INVESTMENT IN DIGITAL advertising, local radio spots and sponsorship deals is set to increase this year – but the overall spending growth will slow after a bumper 2016.
Those are some of the headline predictions from Core Media, Ireland’s largest ad buying agency, which forecast that advertisers will spend nearly a billion euro showcasing their clients’ wares this year.
Annual ad spend is tipped to increase 3.3% this year to €918 million. However that pace of growth is down slightly on the near 4% increase the sector enjoyed in 2016.
Core Media’s chief trading officer, Eddie O’Mahony, told Fora this figure is in line with Ireland’s overall economic growth predictions.
He said the less buoyant outlook is “reflective of what’s going on in the economy, what’s going on in terms of the uncertainty in relation to Brexit and Trump”.
“We’re still in positive territory this year,” he added.
According to estimates by the agency, firms should expect to get back just over €5 in sales for every €1 they spend on ads this year.
As with recent years, online media will enjoy the biggest portion of overall ad spend with marketers set to pump €328 million into digital promotions.
“While digital is going to see strong growth, it has definitely slowed up from the levels that we’ve seen in recent years,” O’Mahony said.
“This year we’re anticipating that digital spend will be up about 13.5%. It’s still strong, double-digit growth, but it has slowed down.”
O’Mahony said he expects that “digital share will continue to grow over the next couple of years” from its current 36% allocation of all ad spending.
“We’re about four or five years behind the UK where the digital share is near 40%,” he said. “It will take us another few years to get there so there’s a lot of room for growth in terms of that share that digital gets.”
However, as previously revealed in figures from digital ad industry trade body IAB Ireland, Facebook and Google are expected to be the main beneficiaries of the spending boom.
Print ads continue to see the biggest decline, with marketers expected to spend €138 million on newspaper and magazine advertisements, €14.5 million less than what they spent in 2016.
“If you strip online out and look at traditional media, we’re forecasting traditional media will be down by 2%. That’s primarily driven by (declines in) print and radio,” O’Mahony said.
He noted there’s “an interesting dynamic” in the radio industry. National stations are coming under pressure, but local radio advertising budgets “have been strong”. This is likely because national brands are more susceptible to global events.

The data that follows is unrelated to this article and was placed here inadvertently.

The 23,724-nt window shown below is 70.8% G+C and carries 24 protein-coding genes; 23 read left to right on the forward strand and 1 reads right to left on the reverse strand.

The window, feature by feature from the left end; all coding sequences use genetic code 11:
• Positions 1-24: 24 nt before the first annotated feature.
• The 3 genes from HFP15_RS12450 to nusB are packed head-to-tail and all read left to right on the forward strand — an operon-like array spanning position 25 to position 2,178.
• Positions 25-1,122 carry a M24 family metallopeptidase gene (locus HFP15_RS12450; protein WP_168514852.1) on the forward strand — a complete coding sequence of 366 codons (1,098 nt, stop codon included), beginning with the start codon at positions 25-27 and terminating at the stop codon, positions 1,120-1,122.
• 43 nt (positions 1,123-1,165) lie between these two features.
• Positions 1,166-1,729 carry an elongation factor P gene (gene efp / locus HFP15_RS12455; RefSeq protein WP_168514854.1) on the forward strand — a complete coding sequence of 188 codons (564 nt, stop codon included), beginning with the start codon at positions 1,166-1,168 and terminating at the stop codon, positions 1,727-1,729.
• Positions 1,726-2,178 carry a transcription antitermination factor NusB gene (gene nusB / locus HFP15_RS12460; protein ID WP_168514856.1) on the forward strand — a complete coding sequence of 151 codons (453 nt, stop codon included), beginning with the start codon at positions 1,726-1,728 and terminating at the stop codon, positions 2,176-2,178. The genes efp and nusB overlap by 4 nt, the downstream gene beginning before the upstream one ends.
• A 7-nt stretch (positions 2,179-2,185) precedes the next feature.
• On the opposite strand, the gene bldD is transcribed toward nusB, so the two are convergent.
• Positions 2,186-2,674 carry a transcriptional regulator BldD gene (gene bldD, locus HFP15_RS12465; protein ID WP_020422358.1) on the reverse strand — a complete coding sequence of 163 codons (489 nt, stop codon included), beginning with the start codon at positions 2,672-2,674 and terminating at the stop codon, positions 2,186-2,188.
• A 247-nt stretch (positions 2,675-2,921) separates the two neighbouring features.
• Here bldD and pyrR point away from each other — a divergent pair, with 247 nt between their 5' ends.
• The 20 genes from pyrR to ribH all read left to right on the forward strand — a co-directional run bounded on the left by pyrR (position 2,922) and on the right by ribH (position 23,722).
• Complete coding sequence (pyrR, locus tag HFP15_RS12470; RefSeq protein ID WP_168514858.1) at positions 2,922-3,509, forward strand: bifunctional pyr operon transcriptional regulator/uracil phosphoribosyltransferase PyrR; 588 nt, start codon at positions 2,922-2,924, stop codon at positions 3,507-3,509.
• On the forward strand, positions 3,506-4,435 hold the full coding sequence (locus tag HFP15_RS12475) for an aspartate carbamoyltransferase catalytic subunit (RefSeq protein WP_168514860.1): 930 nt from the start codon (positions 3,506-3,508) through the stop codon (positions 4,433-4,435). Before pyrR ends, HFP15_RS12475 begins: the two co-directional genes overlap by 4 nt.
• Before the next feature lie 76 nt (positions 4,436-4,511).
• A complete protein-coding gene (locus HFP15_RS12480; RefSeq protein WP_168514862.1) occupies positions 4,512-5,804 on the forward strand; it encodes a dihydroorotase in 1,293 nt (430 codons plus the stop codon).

When asked what advertising techniques are performing best for brands, O’Mahony said “collaboration and partnerships are becoming more and more important”.
He said Core Media has seen a number of clients partner with the likes of sports brands, particular for rugby events.
The firm noted in its report that Littlewoods’ sponsorship of the hurling and camogie campaigns “illustrates how the range of brands engaging in sponsorship is growing”. It predicts that investment in sponsorship rights to increase by 5% to €140 million.
“There are huge opportunities there,” he said. “We talk about digital and native (advertising), but it is all about collaboration, it is all about partnerships.
“That’s across all media and will continue to be as our brands are trying to communicate with a diverse audience.”
One of the biggest issues facing the marketing industry is the rise of short-term marketing, O’Mahony said.
The Core Media document warned that as short-term marketing becomes more common, it is “damaging the profitability of businesses”.
“Short-term initiatives are more effective at driving transient sales effects, but they deliver weak long-term growth,” the report said.
“In fact, long-term campaigns (those that are evaluated over periods of longer than six months) are around three times more efficient than short-term campaigns.”
“More and more of marketing budgets have gone below the line,” O’Mahony said, referring to the practice of making targeted ads for smaller audiences on the likes of social media.
As a result, marketers only prepare campaigns for an average 90-day cycle, instead of planning their activities across a full year.
Putting advertising money into only small-scale campaigns “can potential delivery weaker long-term growth”, O’Mahony warned.
“We need to look at longer term campaigns because they are more efficient.”
O’Mahony recommended that SMEs should be “more agile” with their ad spend this year.
“Don’t try to do too much. Always try and pick the right medium. Don’t try to do too much across too many different media,” he said, although he added that ”video content will be critical going forward”.
“What’s happened over the last number of years is that a lot of the production barriers in recent years have disappeared,” he said. “You can get onto television now, you can create content for digital media or for traditional media with a digital footprint.”